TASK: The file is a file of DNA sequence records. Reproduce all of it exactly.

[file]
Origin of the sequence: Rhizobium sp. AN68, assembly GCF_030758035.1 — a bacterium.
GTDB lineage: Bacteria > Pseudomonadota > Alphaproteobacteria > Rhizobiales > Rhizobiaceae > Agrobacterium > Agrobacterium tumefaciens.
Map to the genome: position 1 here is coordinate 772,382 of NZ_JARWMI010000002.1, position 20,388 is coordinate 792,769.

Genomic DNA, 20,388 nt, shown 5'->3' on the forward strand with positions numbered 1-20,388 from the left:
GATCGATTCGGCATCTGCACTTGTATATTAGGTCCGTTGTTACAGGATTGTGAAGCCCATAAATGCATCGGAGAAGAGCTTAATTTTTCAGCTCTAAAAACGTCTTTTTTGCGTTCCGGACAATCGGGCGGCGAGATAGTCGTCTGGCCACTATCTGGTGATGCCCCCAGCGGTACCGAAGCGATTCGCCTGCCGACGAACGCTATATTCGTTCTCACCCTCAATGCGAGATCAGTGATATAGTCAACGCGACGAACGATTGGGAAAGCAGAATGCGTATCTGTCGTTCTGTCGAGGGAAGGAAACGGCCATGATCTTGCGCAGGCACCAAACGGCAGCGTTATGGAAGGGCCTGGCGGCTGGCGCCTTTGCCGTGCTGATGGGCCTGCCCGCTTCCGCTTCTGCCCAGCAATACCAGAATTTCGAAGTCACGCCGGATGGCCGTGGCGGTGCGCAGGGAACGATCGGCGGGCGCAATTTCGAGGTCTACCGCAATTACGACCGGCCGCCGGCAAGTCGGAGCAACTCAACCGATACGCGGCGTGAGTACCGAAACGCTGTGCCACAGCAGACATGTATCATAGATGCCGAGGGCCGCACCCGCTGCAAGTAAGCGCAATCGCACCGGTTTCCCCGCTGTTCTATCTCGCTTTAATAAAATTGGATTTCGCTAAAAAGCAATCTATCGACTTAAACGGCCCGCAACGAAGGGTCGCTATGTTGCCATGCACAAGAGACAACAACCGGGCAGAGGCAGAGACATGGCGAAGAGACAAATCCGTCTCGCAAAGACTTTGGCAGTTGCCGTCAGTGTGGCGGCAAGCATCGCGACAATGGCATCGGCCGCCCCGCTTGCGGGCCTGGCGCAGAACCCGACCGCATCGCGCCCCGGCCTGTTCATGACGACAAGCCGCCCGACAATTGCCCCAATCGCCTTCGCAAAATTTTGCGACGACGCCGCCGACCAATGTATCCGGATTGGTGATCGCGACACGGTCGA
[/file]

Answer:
Origin of the sequence: Rhizobium sp. AN68, assembly GCF_030758035.1 — a bacterium.
GTDB lineage: Bacteria > Pseudomonadota > Alphaproteobacteria > Rhizobiales > Rhizobiaceae > Agrobacterium > Agrobacterium tumefaciens.
Map to the genome: position 1 here is coordinate 772,382 of NZ_JARWMI010000002.1, position 20,388 is coordinate 792,769.

Genomic DNA, 20,388 nt, shown 5'->3' on the forward strand with positions numbered 1-20,388 from the left:
GATCGATTCGGCATCTGCACTTGTATATTAGGTCCGTTGTTACAGGATTGTGAAGCCCATAAATGCATCGGAGAAGAGCTTAATTTTTCAGCTCTAAAAACGTCTTTTTTGCGTTCCGGACAATCGGGCGGCGAGATAGTCGTCTGGCCACTATCTGGTGATGCCCCCAGCGGTACCGAAGCGATTCGCCTGCCGACGAACGCTATATTCGTTCTCACCCTCAATGCGAGATCAGTGATATAGTCAACGCGACGAACGATTGGGAAAGCAGAATGCGTATCTGTCGTTCTGTCGAGGGAAGGAAACGGCCATGATCTTGCGCAGGCACCAAACGGCAGCGTTATGGAAGGGCCTGGCGGCTGGCGCCTTTGCCGTGCTGATGGGCCTGCCCGCTTCCGCTTCTGCCCAGCAATACCAGAATTTCGAAGTCACGCCGGATGGCCGTGGCGGTGCGCAGGGAACGATCGGCGGGCGCAATTTCGAGGTCTACCGCAATTACGACCGGCCGCCGGCAAGTCGGAGCAACTCAACCGATACGCGGCGTGAGTACCGAAACGCTGTGCCACAGCAGACATGTATCATAGATGCCGAGGGCCGCACCCGCTGCAAGTAAGCGCAATCGCACCGGTTTCCCCGCTGTTCTATCTCGCTTTAATAAAATTGGATTTCGCTAAAAAGCAATCTATCGACTTAAACGGCCCGCAACGAAGGGTCGCTATGTTGCCATGCACAAGAGACAACAACCGGGCAGAGGCAGAGACATGGCGAAGAGACAAATCCGTCTCGCAAAGACTTTGGCAGTTGCCGTCAGTGTGGCGGCAAGCATCGCGACAATGGCATCGGCCGCCCCGCTTGCGGGCCTGGCGCAGAACCCGACCGCATCGCGCCCCGGCCTGTTCATGACGACAAGCCGCCCGACAATTGCCCCAATCGCCTTCGCAAAATTTTGCGACGACGCCGCCGACCAATGTATCCGGATTGGTGATCGCGACACGGTCGA